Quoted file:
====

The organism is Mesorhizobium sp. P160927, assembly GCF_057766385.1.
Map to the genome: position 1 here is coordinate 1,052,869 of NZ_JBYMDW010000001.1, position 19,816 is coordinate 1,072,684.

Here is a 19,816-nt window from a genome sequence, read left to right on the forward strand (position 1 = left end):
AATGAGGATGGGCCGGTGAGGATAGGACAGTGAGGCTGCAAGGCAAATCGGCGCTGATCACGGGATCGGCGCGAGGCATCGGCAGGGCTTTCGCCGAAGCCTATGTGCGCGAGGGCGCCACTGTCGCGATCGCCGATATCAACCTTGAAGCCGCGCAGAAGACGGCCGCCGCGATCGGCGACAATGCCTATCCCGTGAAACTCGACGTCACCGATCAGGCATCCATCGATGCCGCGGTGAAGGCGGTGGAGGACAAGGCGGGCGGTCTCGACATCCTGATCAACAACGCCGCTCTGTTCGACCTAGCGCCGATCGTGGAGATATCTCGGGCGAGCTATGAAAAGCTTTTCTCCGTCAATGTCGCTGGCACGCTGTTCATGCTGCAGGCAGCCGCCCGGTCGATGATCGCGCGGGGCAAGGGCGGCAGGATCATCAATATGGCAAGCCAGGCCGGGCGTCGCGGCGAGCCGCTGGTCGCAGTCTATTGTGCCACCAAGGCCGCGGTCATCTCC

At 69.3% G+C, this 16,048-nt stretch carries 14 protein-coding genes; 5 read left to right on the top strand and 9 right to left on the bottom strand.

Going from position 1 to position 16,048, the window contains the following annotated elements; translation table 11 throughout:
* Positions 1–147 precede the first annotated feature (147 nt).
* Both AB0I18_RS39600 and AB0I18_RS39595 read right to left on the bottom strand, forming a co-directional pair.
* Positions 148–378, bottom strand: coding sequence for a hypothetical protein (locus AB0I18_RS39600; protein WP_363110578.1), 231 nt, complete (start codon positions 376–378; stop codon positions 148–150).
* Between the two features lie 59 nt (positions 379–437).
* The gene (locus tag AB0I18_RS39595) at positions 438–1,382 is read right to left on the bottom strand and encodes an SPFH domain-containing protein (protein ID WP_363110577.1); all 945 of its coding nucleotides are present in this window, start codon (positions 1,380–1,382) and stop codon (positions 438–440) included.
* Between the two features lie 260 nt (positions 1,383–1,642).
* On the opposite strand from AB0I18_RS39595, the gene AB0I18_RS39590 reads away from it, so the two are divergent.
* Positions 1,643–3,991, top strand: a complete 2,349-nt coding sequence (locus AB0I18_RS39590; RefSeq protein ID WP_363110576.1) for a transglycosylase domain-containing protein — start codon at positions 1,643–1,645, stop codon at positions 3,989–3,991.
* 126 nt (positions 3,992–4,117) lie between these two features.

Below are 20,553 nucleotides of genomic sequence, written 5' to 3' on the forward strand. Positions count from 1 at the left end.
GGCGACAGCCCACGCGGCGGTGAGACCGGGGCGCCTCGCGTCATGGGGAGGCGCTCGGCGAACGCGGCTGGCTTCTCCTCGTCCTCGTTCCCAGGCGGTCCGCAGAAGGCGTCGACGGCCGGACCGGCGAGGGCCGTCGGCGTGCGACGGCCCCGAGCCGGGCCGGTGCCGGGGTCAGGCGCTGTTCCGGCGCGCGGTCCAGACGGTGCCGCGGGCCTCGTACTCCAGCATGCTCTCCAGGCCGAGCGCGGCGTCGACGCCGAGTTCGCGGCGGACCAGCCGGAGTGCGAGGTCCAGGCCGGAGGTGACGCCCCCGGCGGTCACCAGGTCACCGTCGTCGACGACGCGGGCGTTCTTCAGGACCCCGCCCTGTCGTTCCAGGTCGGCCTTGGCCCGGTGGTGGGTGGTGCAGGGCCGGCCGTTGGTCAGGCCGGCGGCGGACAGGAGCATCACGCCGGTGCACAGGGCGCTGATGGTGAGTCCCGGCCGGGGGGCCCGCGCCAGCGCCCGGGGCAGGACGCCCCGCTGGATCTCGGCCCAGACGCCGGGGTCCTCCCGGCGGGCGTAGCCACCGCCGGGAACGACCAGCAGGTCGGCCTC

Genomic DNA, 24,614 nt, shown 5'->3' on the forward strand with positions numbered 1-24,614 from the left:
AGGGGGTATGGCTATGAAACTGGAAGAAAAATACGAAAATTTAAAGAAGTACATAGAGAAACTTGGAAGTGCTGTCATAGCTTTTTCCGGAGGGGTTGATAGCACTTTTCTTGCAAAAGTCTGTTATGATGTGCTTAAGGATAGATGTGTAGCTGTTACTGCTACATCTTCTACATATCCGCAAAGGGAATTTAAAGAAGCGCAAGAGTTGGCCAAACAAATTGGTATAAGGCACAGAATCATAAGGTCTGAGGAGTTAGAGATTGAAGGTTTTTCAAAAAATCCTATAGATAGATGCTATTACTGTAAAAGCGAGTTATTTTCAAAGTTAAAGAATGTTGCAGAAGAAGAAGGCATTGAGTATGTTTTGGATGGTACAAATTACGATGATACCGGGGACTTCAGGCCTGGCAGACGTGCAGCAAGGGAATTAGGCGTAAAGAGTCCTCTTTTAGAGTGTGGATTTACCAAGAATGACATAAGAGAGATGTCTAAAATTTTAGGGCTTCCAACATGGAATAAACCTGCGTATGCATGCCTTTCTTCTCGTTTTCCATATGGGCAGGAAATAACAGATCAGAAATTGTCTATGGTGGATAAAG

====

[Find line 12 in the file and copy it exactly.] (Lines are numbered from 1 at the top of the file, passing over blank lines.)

* Between the two features lie 260 nt (positions 1,383–1,642).